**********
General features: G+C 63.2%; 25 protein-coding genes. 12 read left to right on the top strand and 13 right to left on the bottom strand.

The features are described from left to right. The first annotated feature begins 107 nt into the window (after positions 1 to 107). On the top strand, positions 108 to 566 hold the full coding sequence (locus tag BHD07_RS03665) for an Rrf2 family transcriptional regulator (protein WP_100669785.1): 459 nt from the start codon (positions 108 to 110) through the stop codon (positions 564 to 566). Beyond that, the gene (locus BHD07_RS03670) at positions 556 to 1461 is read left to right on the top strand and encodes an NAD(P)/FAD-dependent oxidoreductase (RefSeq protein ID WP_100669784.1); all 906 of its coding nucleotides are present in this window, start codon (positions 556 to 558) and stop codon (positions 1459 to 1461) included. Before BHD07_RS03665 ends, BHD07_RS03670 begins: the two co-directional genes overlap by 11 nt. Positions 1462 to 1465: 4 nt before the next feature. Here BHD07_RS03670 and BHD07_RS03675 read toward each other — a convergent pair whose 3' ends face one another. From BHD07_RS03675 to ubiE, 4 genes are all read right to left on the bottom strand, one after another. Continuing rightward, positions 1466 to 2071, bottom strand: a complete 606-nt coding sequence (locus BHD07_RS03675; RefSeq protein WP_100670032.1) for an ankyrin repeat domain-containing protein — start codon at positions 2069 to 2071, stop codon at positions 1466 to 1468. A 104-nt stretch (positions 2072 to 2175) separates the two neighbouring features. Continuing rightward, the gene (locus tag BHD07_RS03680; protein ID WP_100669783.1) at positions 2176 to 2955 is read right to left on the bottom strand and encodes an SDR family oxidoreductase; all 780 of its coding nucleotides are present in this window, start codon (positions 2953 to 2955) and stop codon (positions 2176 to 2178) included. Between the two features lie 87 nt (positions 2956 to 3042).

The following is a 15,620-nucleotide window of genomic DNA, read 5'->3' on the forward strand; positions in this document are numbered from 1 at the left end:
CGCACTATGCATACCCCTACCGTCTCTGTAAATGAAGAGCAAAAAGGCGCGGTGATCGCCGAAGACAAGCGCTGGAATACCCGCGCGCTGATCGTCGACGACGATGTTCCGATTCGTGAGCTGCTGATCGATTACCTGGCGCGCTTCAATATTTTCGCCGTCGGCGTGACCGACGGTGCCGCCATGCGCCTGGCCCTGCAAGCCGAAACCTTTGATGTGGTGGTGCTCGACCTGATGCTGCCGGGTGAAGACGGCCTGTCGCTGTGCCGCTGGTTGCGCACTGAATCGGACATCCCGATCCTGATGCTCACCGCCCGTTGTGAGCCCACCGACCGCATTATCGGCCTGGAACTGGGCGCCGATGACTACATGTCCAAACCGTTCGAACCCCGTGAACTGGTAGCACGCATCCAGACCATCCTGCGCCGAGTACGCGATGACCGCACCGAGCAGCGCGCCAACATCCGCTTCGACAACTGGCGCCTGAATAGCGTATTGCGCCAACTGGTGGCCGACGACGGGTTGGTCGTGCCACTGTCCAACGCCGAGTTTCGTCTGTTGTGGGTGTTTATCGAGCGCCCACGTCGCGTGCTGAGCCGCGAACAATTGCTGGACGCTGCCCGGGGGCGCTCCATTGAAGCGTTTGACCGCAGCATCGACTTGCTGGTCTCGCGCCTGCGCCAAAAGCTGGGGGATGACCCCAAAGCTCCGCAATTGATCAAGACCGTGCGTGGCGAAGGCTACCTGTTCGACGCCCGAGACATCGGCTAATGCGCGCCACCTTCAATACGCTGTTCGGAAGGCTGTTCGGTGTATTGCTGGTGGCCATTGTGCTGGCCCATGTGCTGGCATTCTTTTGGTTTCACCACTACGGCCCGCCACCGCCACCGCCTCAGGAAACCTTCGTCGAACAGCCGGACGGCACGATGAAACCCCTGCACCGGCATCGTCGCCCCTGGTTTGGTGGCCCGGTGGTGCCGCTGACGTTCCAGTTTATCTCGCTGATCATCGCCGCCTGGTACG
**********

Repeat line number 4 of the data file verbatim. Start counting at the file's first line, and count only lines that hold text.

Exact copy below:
CGCACTATGCATACCCCTACCGTCTCTGTAAATGAAGAGCAAAAAGGCGCGGTGATCGCCGAAGACAAGCGCTGGAATACCCGCGCGCTGATCGTCGACGACGATGTTCCGATTCGTGAGCTGCTGATCGATTACCTGGCGCGCTTCAATATTTTCGCCGTCGGCGTGACCGACGGTGCCGCCATGCGCCTGGCCCTGCAAGCCGAAACCTTTGATGTGGTGGTGCTCGACCTGATGCTGCCGGGTGAAGACGGCCTGTCGCTGTGCCGCTGGTTGCGCACTGAATCGGACATCCCGATCCTGATGCTCACCGCCCGTTGTGAGCCCACCGACCGCATTATCGGCCTGGAACTGGGCGCCGATGACTACATGTCCAAACCGTTCGAACCCCGTGAACTGGTAGCACGCATCCAGACCATCCTGCGCCGAGTACGCGATGACCGCACCGAGCAGCGCGCCAACATCCGCTTCGACAACTGGCGCCTGAATAGCGTATTGCGCCAACTGGTGGCCGACGACGGGTTGGTCGTGCCACTGTCCAACGCCGAGTTTCGTCTGTTGTGGGTGTTTATCGAGCGCCCACGTCGCGTGCTGAGCCGCGAACAATTGCTGGACGCTGCCCGGGGGCGCTCCATTGAAGCGTTTGACCGCAGCATCGACTTGCTGGTCTCGCGCCTGCGCCAAAAGCTGGGGGATGACCCCAAAGCTCCGCAATTGATCAAGACCGTGCGTGGCGAAGGCTACCTGTTCGACGCCCGAGACATCGGCTAATGCGCGCCACCTTCAATACGCTGTTCGGAAGGCTGTTCGGTGTATTGCTGGTGGCCATTGTGCTGGCCCATGTGCTGGCATTCTTTTGGTTTCACCACTACGGCCCGCCACCGCCACCGCCTCAGGAAACCTTCGTCGAACAGCCGGACGGCACGATGAAACCCCTGCACCGGCATCGTCGCCCCTGGTTTGGTGGCCCGGTGGTGCCGCTGACGTTCCAGTTTATCTCGCTGATCATCGCCGCCTGGTACG